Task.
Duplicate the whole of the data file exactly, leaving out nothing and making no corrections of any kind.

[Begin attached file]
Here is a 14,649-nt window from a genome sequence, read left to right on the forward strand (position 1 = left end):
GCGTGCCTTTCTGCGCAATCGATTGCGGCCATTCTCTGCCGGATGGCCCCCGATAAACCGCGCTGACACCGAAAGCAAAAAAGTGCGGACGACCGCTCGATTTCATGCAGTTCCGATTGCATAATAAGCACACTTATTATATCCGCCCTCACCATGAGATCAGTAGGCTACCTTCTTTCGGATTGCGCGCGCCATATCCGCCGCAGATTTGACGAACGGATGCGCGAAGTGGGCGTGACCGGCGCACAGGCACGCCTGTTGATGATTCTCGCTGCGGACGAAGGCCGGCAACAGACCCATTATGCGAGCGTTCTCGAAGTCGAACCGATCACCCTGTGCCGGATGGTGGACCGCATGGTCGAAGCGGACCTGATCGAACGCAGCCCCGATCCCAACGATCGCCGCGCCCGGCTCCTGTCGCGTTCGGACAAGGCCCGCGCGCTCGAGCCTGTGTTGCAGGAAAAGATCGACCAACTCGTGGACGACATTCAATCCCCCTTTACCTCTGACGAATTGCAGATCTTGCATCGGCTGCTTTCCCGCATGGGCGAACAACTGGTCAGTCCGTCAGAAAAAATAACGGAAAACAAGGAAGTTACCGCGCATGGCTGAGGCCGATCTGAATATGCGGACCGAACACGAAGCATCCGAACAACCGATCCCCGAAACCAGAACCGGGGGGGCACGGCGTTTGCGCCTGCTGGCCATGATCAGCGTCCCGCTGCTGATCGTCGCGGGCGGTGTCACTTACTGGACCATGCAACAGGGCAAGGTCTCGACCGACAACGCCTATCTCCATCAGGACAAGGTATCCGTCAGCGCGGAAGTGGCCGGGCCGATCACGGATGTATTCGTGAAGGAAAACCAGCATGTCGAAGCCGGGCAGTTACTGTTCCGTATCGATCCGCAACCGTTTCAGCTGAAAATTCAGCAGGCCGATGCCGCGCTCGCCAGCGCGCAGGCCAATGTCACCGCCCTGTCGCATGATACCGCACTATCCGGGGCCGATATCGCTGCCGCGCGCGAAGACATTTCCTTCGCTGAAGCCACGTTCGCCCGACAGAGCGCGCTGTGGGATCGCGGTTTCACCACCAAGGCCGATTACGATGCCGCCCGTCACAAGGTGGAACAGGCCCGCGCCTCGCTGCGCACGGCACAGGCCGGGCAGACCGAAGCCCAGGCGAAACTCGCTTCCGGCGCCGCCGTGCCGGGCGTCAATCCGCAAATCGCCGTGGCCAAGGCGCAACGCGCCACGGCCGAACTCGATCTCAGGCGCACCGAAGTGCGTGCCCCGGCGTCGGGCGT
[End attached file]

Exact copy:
Here is a 14,649-nt window from a genome sequence, read left to right on the forward strand (position 1 = left end):
GCGTGCCTTTCTGCGCAATCGATTGCGGCCATTCTCTGCCGGATGGCCCCCGATAAACCGCGCTGACACCGAAAGCAAAAAAGTGCGGACGACCGCTCGATTTCATGCAGTTCCGATTGCATAATAAGCACACTTATTATATCCGCCCTCACCATGAGATCAGTAGGCTACCTTCTTTCGGATTGCGCGCGCCATATCCGCCGCAGATTTGACGAACGGATGCGCGAAGTGGGCGTGACCGGCGCACAGGCACGCCTGTTGATGATTCTCGCTGCGGACGAAGGCCGGCAACAGACCCATTATGCGAGCGTTCTCGAAGTCGAACCGATCACCCTGTGCCGGATGGTGGACCGCATGGTCGAAGCGGACCTGATCGAACGCAGCCCCGATCCCAACGATCGCCGCGCCCGGCTCCTGTCGCGTTCGGACAAGGCCCGCGCGCTCGAGCCTGTGTTGCAGGAAAAGATCGACCAACTCGTGGACGACATTCAATCCCCCTTTACCTCTGACGAATTGCAGATCTTGCATCGGCTGCTTTCCCGCATGGGCGAACAACTGGTCAGTCCGTCAGAAAAAATAACGGAAAACAAGGAAGTTACCGCGCATGGCTGAGGCCGATCTGAATATGCGGACCGAACACGAAGCATCCGAACAACCGATCCCCGAAACCAGAACCGGGGGGGCACGGCGTTTGCGCCTGCTGGCCATGATCAGCGTCCCGCTGCTGATCGTCGCGGGCGGTGTCACTTACTGGACCATGCAACAGGGCAAGGTCTCGACCGACAACGCCTATCTCCATCAGGACAAGGTATCCGTCAGCGCGGAAGTGGCCGGGCCGATCACGGATGTATTCGTGAAGGAAAACCAGCATGTCGAAGCCGGGCAGTTACTGTTCCGTATCGATCCGCAACCGTTTCAGCTGAAAATTCAGCAGGCCGATGCCGCGCTCGCCAGCGCGCAGGCCAATGTCACCGCCCTGTCGCATGATACCGCACTATCCGGGGCCGATATCGCTGCCGCGCGCGAAGACATTTCCTTCGCTGAAGCCACGTTCGCCCGACAGAGCGCGCTGTGGGATCGCGGTTTCACCACCAAGGCCGATTACGATGCCGCCCGTCACAAGGTGGAACAGGCCCGCGCCTCGCTGCGCACGGCACAGGCCGGGCAGACCGAAGCCCAGGCGAAACTCGCTTCCGGCGCCGCCGTGCCGGGCGTCAATCCGCAAATCGCCGTGGCCAAGGCGCAACGCGCCACGGCCGAACTCGATCTCAGGCGCACCGAAGTGCGTGCCCCGGCGTCGGGCGT